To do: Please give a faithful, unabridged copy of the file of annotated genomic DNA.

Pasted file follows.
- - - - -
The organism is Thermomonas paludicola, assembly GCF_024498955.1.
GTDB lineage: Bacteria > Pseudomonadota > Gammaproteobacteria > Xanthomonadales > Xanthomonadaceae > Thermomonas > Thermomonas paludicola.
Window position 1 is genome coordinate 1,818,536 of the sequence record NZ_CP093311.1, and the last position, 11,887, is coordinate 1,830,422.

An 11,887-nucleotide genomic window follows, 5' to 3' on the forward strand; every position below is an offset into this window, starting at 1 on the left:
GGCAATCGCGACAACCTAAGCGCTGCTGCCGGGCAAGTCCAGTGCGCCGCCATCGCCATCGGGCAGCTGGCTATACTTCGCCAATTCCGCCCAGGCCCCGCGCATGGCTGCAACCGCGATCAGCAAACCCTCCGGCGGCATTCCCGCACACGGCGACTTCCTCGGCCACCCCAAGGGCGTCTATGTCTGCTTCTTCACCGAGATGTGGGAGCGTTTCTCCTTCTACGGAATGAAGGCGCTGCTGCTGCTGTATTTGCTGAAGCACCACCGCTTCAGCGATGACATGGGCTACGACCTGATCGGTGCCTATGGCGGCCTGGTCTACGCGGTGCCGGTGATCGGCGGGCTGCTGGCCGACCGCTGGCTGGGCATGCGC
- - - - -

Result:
The organism is Thermomonas paludicola, assembly GCF_024498955.1.
GTDB lineage: Bacteria > Pseudomonadota > Gammaproteobacteria > Xanthomonadales > Xanthomonadaceae > Thermomonas > Thermomonas paludicola.
Window position 1 is genome coordinate 1,818,536 of the sequence record NZ_CP093311.1, and the last position, 11,887, is coordinate 1,830,422.

An 11,887-nucleotide genomic window follows, 5' to 3' on the forward strand; every position below is an offset into this window, starting at 1 on the left:
GGCAATCGCGACAACCTAAGCGCTGCTGCCGGGCAAGTCCAGTGCGCCGCCATCGCCATCGGGCAGCTGGCTATACTTCGCCAATTCCGCCCAGGCCCCGCGCATGGCTGCAACCGCGATCAGCAAACCCTCCGGCGGCATTCCCGCACACGGCGACTTCCTCGGCCACCCCAAGGGCGTCTATGTCTGCTTCTTCACCGAGATGTGGGAGCGTTTCTCCTTCTACGGAATGAAGGCGCTGCTGCTGCTGTATTTGCTGAAGCACCACCGCTTCAGCGATGACATGGGCTACGACCTGATCGGTGCCTATGGCGGCCTGGTCTACGCGGTGCCGGTGATCGGCGGGCTGCTGGCCGACCGCTGGCTGGGCATGCGC